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These remarkable young women defeated the odds to become expert seafarers.


Disney heroine Moana is not the only strong-willed teenager who has defied her elders to set off on an adventure across the ocean. Here are five real-life tales of young women who have become mistresses of the water.


Ellen MacArthur

British sailor Ellen MacArthur was born in landlocked Derbyshire, but developed a fascination for the sport after reading Swallows and Amazons as a child.

Her first boat was an 8ft dinghy she bought after saving up her school dinner money for three years. Aged 18, she sailed solo around Britain. Two years later she completed her first solo transatlantic voyage in her 21ft yacht, Le Poisson.

Then, at 24, she became the youngest ever competitor to complete the Vendée Globe solo round-the-world race.



Following this achievement, aged 28, Ellen broke the record for the fastest non-stop solo circumnavigation of the globe in 2005. On her return to England, as she set foot again on English soil, she was immediately made a Dame Commander of the British Empire, the youngest person ever to have been awarded this honour.  



Laura Dekker

In 2010, aged just 16, Laura Dekker of the Netherlands became the youngest person to circumnavigate the globe singlehanded.

Her first boat was a sixth birthday present, and at 14 she sailed from Holland to England, her father hoping that the adventure across the notoriously capricious English Channel would discourage her from further sailing. It didn’t work.



That same year she announced her plan to sail solo around the world, but was thwarted by the Dutch Child Welfare Service, which obtained a court order placing her under partial state childcare, to stop her from going to sea.

However, another court soon overruled the decision, and in August 2010, aged 15, Laura set sail from Gibraltar. Some 518 days later, aged 16, she completed the full circumnavigation of the globe.  



Mary Ann Brown Patten

Married to Captain Joshua Patten in 1853, aged just 16, Mary Ann Brown Patten accompanied her husband aboard his merchant ship, Neptune’s Car, teaching herself navigation and medical procedures.

In 1856, during a voyage from New York to San Francisco, Captain Patten contracted tuberculosis and lapsed into a coma. The first mate had previously been confined to quarters for insubordination, so Mary Ann took command of the ship, assuming the navigational duties of the first mate as well, despite his attempt to spark a mutiny against her.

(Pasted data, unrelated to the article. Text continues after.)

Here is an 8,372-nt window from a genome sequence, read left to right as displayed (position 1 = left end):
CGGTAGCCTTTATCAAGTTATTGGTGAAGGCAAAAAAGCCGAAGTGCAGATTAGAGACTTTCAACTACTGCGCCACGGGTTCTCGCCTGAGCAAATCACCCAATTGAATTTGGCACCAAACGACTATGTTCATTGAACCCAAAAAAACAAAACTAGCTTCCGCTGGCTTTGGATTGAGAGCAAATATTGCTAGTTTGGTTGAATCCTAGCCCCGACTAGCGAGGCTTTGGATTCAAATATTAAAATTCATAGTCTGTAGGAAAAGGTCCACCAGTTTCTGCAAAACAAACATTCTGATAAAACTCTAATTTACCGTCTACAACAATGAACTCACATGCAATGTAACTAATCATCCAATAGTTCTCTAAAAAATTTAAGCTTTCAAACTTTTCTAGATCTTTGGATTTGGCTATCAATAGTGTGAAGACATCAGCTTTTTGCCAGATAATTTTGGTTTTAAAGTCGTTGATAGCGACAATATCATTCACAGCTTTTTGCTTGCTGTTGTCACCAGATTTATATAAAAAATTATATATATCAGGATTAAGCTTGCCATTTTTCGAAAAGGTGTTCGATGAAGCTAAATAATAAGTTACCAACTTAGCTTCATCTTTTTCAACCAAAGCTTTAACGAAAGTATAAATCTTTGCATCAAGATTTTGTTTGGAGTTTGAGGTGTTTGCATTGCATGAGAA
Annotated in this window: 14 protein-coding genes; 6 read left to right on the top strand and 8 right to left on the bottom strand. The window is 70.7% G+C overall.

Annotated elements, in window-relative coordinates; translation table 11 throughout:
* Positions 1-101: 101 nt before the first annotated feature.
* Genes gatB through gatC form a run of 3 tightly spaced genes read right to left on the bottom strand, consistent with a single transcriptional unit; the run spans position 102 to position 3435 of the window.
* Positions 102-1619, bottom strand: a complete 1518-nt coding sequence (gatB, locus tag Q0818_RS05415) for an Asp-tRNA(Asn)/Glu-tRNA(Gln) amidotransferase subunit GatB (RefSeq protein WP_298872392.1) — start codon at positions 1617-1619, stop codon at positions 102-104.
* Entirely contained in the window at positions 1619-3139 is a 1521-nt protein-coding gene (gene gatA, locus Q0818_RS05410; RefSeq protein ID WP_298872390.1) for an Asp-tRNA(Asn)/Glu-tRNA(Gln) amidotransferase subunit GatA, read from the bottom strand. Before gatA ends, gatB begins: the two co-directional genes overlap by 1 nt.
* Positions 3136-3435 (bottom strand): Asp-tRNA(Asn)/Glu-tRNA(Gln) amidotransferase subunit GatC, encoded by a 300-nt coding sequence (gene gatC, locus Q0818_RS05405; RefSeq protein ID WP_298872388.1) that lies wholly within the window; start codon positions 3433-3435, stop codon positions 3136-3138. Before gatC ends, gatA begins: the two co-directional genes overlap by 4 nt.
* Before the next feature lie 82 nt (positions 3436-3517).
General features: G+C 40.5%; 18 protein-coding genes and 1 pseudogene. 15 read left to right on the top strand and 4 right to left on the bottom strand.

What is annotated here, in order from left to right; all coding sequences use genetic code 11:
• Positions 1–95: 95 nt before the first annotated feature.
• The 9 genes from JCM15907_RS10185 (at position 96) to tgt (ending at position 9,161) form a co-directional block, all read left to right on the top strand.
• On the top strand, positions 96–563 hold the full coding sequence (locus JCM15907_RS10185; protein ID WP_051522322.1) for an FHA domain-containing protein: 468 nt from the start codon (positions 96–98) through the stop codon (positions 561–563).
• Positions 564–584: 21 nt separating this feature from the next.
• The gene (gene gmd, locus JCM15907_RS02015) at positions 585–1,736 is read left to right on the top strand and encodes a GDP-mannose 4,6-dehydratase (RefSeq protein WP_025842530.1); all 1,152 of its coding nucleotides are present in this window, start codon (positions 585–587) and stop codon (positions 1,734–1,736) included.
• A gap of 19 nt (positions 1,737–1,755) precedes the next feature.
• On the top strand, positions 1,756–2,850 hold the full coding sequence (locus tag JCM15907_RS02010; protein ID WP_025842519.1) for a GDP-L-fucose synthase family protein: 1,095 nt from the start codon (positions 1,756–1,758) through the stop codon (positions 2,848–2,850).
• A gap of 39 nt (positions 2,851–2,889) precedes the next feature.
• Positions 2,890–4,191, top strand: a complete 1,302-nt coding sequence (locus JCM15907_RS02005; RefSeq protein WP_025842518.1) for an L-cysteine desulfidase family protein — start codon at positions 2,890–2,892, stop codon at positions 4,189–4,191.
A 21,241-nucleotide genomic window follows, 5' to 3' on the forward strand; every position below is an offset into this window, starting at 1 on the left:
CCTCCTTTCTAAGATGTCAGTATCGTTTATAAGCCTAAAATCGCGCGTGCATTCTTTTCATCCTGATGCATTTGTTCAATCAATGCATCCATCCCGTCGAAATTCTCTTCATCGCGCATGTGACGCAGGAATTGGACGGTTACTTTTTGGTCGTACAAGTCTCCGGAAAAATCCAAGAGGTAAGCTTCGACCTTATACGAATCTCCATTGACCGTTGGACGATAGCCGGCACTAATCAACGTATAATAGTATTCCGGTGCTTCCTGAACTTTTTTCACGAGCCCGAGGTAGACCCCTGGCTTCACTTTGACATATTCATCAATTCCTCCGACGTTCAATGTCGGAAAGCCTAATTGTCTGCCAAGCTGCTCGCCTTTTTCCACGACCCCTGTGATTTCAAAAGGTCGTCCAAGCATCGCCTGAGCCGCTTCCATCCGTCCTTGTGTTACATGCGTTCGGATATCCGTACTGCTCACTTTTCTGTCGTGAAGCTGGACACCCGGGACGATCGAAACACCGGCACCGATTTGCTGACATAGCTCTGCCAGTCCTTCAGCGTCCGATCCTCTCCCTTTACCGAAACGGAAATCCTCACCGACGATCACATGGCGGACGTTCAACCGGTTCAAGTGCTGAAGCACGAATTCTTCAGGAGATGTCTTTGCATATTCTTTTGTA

Aged just 19, and pregnant with her first child, she successfully navigated around Cape Horn in hurricane conditions and safely sailed the 1,600-ton clipper into San Francisco Harbour after 134 days at sea.

The New York Herald Tribune wrote that she was “among the noble band of women who by their heroic bearing have won themselves imperishable fame”.



Jessica Watson

Jessica Watson is an Australian who completed a Southern Hemisphere solo circumnavigation of the world aged 16.

Starting her non-stop, unassisted voyage in 2009 from Sydney in her 30ft yacht, Ella’s Pink Lady, she sailed eastwards across the South Pacific to the disapproval of the sailing community. “Irresponsible, cavalier and ignorant to attempt such a feat at such a young age,” harrumphed one commentator.



After a voyage of 210 days, she returned to a hero’s welcome of 75,000 spectators in Sydney Harbour.

“I hated being judged by my appearance and other people’s expectations of what a ‘little girl’ was capable of,” she said.



Abigail Sunderland

At the age of 16 and five months, Abigail Sunderland became the youngest person ever to navigate around Cape Horn.

Abigail grew up in a sailing family, her brother Zac being the first person under 18 to circumnavigate the globe.


Setting out from Marina del Rey in California in her sloop, Wild Eyes, in February 2010, she rounded Cape Horn and crossed the South Atlantic to Cape Town by the end of April.

Twenty days after leaving Cape Town, however, her emergency beacons were activated in a part of the Indian Ocean rarely traversed by commercial shipping.

A search plane sent out spotted her yacht, dragging its broken mast behind it. A French commercial fishing vessel was diverted 400 miles and picked up Abigail, who abandoned her boat to the ocean.


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